Katrina’s children

Hurricane Katrina’s 372,000 displaced school children have become pawns in a political game they never signed up for. While scores of public, private and religious schools have taken them in, the question before Congress is whether to reimburse all host schools, or just the public ones.

Louisiana’s Republican and Democrat Senators want all schools reimbursed, as does President Bush. Opponents, including the National Education Association and the National School Boards Association, only want to help Katrina kids if they go to public schools.

But even Ted Kennedy, the biggest opponent of school choice in the Senate, has now relented to some degree. He’s willing to help Katrina kids stay in private schools as long as the funds are funneled through public schools first, no doubt so local government school systems can get their cut.

The problem here is that the New Orleans public schools were widely seen as abysmal even before the hurricane flooded them. That’s why roughly one-third of the children from the most damaged communities in Louisiana were going to private schools before Katrina hit.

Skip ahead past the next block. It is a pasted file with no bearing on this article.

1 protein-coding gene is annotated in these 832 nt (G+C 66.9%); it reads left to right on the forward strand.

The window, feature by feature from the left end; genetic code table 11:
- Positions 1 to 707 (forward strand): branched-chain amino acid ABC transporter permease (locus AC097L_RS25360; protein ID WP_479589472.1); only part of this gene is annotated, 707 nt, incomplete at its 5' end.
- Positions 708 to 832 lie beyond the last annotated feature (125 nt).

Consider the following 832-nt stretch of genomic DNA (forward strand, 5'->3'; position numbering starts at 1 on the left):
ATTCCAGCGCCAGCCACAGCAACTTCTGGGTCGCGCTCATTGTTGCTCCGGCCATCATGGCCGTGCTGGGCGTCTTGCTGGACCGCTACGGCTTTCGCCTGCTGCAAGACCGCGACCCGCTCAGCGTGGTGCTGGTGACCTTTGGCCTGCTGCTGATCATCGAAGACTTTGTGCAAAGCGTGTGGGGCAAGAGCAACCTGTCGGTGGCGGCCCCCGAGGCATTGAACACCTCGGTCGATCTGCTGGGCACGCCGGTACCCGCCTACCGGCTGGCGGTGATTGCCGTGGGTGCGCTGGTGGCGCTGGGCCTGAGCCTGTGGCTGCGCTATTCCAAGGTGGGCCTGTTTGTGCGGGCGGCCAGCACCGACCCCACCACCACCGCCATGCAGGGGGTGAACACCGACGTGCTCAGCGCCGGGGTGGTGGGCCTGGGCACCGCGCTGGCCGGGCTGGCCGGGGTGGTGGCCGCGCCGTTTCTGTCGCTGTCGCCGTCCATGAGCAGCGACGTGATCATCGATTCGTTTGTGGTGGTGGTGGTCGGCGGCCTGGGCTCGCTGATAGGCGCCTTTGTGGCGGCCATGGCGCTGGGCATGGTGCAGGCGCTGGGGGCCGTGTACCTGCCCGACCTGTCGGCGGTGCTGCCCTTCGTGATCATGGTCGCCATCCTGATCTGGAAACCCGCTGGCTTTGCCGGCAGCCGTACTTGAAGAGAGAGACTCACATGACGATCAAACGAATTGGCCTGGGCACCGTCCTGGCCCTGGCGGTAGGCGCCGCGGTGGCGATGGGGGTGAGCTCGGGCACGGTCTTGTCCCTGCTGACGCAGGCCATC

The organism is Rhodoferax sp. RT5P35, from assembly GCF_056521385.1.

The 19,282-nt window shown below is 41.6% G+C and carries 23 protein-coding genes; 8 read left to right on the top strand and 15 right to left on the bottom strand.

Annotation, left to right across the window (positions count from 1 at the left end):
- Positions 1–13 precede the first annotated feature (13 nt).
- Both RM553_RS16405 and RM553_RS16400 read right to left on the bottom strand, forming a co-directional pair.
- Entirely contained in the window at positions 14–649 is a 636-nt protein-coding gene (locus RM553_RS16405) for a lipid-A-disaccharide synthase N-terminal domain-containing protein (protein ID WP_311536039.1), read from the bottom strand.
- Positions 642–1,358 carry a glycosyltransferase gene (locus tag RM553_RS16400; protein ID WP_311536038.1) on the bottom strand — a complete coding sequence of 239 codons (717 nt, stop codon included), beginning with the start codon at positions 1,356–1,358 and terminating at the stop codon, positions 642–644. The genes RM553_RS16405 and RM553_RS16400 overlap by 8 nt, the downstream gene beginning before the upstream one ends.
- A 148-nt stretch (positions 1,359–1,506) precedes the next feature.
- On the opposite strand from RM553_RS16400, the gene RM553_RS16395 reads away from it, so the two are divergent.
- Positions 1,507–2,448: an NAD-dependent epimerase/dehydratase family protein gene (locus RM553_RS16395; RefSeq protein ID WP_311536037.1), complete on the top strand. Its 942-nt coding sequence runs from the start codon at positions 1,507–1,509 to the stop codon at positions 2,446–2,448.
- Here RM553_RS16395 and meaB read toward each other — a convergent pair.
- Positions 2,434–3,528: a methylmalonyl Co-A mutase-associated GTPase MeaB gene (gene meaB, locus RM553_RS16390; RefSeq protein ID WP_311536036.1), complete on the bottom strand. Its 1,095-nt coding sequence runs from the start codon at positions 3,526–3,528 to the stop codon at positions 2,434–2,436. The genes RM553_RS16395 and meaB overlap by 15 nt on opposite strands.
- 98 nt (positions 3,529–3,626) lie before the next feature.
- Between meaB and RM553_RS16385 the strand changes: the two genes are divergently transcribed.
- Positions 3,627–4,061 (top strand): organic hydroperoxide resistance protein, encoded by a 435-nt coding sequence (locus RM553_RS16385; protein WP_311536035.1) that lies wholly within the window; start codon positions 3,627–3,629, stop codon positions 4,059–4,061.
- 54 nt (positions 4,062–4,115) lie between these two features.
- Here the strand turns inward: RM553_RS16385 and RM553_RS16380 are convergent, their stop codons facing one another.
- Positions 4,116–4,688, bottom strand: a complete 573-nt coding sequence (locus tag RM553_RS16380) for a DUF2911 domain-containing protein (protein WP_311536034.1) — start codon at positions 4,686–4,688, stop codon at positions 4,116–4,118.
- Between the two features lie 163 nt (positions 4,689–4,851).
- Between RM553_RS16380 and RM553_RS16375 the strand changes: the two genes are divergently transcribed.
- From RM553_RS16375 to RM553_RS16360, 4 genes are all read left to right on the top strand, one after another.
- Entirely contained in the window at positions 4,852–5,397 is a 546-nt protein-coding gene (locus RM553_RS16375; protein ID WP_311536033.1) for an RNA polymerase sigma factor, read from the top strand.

Some of the children displaced by Katrina came to Oregon with their parents. Political games in Washington, D.C. shouldn’t keep them from attending private schools here if that’s their family’s choice. Oregon’s U.S. Senators and Representatives owe it to these kids to make their positions clear.

Steve Buckstein is senior policy analyst at Cascade Policy Institute, a Portland, Oregon based think tank.

© 2006, Cascade Policy Institute. All rights reserved. Permission to reprint in whole or in part is hereby granted, provided the author and Cascade Policy Institute are cited. Contact Cascade at (503) 242-0900 to arrange print or broadcast interviews on this topic. For more topics visit the QuickPoint! archive.

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